"We hold these truths to be self-evident, that all men are created equal... I have a dream that my four little children will one day live in a nation where they will not be judged by the color of their skin, but by the content of their character."
-- Martin Luther King
(Picture courtesy: Reuters)
I have been meaning to write on the decriminalisation of homosexuality by the Delhi high court but never got the time to collect my thoughts. Lets see if I have this time round.
I have always thought that I have lucked it out having born in India at the time I did. I missed the stifling restrictions of a Hindu household guarding its women during British colonialism.
At the same time I managed to capitalize on a Bengali society slowly adjusting to women in loose baggy jeans, 'jeebonmukhi gaan' and the Back Street Boys.
I have always felt that in a strange way, we are a nation of extremely tolerant people, quick to slights yet ready to forgive and forget.
Perhaps I'm not doing a good job explaining the people I have grown up with and known all my life. Let me try.
I always found it hard to fathom the many dos and don'ts that are so drilled into our collective psyche from a very young age. These self-imposed perceptions of rights and wrongs remain with us for the rest of our lives and while we sometime struggle to unbend confronted with a crisis in our own homes, we nevertheless try to pass it on to our next generation without giving them a chance to make their own mistakes.
Take the example of marrying outside community, caste or status. A Bengali lass marrying a Punjabi or Gujarati in the 70s was unacceptable if not impossible. A girl in a family I knew ran away with the driver of the auto rickshaw that ferried her to her college. It was the scandal of the year. The broken parents put up a fierce resistance, tried to bring her back and in the end disowned her. Yet when she became pregnant with her first child they brought her home, cared for her and treated her uneducated husband quite decently.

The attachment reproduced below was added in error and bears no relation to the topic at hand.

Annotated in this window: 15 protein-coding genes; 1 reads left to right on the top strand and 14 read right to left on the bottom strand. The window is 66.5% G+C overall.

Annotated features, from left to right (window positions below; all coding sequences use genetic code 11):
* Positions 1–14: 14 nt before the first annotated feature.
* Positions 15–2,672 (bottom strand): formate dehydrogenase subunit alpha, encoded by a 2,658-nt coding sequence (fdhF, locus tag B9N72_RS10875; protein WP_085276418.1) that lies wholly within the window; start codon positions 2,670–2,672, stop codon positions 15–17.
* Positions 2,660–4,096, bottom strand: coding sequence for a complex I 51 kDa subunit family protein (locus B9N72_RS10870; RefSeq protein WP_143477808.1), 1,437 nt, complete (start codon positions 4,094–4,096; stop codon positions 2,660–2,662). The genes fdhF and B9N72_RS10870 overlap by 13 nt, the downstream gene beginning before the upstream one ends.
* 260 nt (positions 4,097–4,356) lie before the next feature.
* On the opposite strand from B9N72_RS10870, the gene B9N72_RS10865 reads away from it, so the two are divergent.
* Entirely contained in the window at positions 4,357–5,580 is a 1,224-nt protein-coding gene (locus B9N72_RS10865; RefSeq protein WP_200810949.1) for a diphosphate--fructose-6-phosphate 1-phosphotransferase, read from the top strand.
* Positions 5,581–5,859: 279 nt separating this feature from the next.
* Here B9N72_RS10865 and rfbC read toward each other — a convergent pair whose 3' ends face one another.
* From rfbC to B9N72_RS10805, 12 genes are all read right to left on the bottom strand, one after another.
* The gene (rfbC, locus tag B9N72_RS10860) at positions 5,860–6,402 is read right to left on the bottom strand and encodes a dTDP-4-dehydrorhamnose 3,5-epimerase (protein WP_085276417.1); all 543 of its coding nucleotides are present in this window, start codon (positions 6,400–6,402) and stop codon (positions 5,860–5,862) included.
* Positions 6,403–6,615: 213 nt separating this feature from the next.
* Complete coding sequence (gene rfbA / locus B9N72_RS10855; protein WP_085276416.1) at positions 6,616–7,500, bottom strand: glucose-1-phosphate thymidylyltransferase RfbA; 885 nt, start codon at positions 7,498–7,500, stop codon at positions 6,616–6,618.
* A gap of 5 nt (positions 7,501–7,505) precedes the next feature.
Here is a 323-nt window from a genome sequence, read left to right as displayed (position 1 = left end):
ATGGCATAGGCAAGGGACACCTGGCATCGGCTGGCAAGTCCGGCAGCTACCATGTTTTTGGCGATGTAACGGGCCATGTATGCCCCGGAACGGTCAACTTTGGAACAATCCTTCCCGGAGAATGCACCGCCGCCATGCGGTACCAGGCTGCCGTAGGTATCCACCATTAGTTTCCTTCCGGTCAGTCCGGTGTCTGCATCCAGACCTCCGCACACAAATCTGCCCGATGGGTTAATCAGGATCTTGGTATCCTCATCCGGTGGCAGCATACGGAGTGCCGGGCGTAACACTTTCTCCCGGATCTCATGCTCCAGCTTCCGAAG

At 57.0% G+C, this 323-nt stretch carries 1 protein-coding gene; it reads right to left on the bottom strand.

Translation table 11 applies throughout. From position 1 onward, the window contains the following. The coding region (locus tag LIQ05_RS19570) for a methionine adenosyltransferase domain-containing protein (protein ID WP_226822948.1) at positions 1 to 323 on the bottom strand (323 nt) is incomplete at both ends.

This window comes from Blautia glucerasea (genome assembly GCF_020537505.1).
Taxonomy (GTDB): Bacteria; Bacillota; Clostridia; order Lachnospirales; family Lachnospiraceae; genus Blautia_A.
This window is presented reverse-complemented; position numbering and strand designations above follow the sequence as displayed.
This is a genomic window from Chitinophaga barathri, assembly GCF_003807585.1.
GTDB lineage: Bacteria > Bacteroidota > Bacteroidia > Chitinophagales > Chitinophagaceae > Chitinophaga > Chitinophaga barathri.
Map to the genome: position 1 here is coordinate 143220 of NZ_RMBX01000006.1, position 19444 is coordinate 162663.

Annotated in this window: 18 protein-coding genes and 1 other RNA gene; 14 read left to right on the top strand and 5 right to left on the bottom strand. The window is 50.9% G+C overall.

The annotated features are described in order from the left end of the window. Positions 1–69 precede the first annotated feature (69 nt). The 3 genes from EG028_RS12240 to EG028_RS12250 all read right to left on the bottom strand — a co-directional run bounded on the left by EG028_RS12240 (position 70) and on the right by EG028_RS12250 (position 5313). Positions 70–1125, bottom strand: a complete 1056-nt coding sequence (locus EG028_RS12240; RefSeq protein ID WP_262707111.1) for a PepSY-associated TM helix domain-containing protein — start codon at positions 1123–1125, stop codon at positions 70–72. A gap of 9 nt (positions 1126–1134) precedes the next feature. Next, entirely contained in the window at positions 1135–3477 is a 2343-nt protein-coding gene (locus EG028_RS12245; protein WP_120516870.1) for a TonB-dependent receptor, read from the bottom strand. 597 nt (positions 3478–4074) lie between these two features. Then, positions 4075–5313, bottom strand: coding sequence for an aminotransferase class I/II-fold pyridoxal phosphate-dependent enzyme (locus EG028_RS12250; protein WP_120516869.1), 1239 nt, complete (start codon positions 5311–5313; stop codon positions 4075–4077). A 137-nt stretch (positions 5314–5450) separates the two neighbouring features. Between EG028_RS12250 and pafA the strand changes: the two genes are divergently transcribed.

Nothing has changed in society. Religion is still the great divider. Hindus and Muslims still wage wars and a sharply divided society wait and fume and do their part in spreading communal disharmony. Yet when children from the two religions get into a scuffle over a game of marbles on the streets, I have seen their respective parents dismiss it with "they're just kids" and chuckle about the scrapes they themselves would get into at that age.
I don't know how the theory of tolerance and acceptance works. But to me glossing over issues that have no bearing on our immediate lives or are not disruptive of our individual choices - is tolerance. Or maturity as I see it.
So why is homosexuality suddenly an issue?
We have always known of women in 'ladies hostel' who do "unspeakable stuff" with each other or of the weird elderly Mr. Das living down the road who never married having lost his heart to a young Sepoy in the 50s (as rumour goes, and "you are NEVER EVER to visit his home alone or talk to him unaccompanied by an elder. Do I make myself clear?")
Yet when the aged, friendless man one day on his way back from the market suffered a mild cardiac arrest and collapsed on the road, local boys from the 'Evergreen Club' who did nothing but lech at girls all day, raised money for his treatment, admitted him to a hospital and visited him with tiffin carriers packed with bland home-cooked food as advised by the doctor. The gesture of an unknown, prejudiced, but kindly mother or aunt.
This is our people. Don't let them tell you any different.
If we are repulsed and embarrassed by hijras clapping their hands and harassing us for money at street lights, we also invite them over and seek their blessing when a son is born. In no other country in the world are transgenders revered such.
Is all this debate about gay sex really necessary? We are a country where newly married couples sneak out to rented hotel rooms to consummate their marriage, driven to frustration by their extended family spread over two rooms.
We might take a while to get adjusted to seeing doting same sex parents at their child's birthday parties or women dropping off their kid at the bus stand, but it will happen.
A time will come when same sex couples will easily discuss their inflated electricity bills or their partners' annoying sexual habits during evening group walks and we would not bat an eyelid.
After all everything is mundane after a while. And we are a nation of causal easy-going people, subconsciously tolerant without making much of it. Aren't we?